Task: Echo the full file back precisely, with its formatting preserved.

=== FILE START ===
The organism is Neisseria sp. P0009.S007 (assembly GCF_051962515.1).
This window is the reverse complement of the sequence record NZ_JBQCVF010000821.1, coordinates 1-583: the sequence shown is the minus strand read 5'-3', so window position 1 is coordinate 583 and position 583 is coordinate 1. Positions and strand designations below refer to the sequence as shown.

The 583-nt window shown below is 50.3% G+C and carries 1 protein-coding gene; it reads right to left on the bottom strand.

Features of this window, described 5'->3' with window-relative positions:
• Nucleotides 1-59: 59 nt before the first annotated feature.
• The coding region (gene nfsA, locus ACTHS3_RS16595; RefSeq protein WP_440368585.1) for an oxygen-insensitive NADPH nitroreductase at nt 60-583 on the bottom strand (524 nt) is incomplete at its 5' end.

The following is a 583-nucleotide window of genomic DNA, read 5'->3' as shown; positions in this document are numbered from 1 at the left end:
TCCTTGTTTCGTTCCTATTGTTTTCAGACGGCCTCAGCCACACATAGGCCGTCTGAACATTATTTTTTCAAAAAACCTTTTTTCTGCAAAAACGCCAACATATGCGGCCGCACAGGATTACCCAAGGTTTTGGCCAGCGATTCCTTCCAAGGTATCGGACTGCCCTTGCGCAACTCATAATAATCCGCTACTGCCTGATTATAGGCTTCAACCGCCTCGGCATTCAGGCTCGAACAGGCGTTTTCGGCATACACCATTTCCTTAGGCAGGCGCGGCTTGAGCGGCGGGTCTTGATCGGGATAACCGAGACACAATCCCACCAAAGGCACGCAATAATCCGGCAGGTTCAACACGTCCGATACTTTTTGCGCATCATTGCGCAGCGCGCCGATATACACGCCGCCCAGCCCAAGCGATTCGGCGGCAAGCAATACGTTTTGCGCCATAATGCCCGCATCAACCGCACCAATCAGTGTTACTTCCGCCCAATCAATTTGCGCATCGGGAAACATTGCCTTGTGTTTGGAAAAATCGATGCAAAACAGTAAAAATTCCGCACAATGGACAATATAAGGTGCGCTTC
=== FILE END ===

The organism is Neisseria sp. P0009.S007 (assembly GCF_051962515.1).
This window is the reverse complement of the sequence record NZ_JBQCVF010000821.1, coordinates 1-583: the sequence shown is the minus strand read 5'-3', so window position 1 is coordinate 583 and position 583 is coordinate 1. Positions and strand designations below refer to the sequence as shown.

The 583-nt window shown below is 50.3% G+C and carries 1 protein-coding gene; it reads right to left on the bottom strand.

Features of this window, described 5'->3' with window-relative positions:
• Nucleotides 1-59: 59 nt before the first annotated feature.
• The coding region (gene nfsA, locus ACTHS3_RS16595; RefSeq protein WP_440368585.1) for an oxygen-insensitive NADPH nitroreductase at nt 60-583 on the bottom strand (524 nt) is incomplete at its 5' end.

The following is a 583-nucleotide window of genomic DNA, read 5'->3' as shown; positions in this document are numbered from 1 at the left end:
TCCTTGTTTCGTTCCTATTGTTTTCAGACGGCCTCAGCCACACATAGGCCGTCTGAACATTATTTTTTCAAAAAACCTTTTTTCTGCAAAAACGCCAACATATGCGGCCGCACAGGATTACCCAAGGTTTTGGCCAGCGATTCCTTCCAAGGTATCGGACTGCCCTTGCGCAACTCATAATAATCCGCTACTGCCTGATTATAGGCTTCAACCGCCTCGGCATTCAGGCTCGAACAGGCGTTTTCGGCATACACCATTTCCTTAGGCAGGCGCGGCTTGAGCGGCGGGTCTTGATCGGGATAACCGAGACACAATCCCACCAAAGGCACGCAATAATCCGGCAGGTTCAACACGTCCGATACTTTTTGCGCATCATTGCGCAGCGCGCCGATATACACGCCGCCCAGCCCAAGCGATTCGGCGGCAAGCAATACGTTTTGCGCCATAATGCCCGCATCAACCGCACCAATCAGTGTTACTTCCGCCCAATCAATTTGCGCATCGGGAAACATTGCCTTGTGTTTGGAAAAATCGATGCAAAACAGTAAAAATTCCGCACAATGGACAATATAAGGTGCGCTTC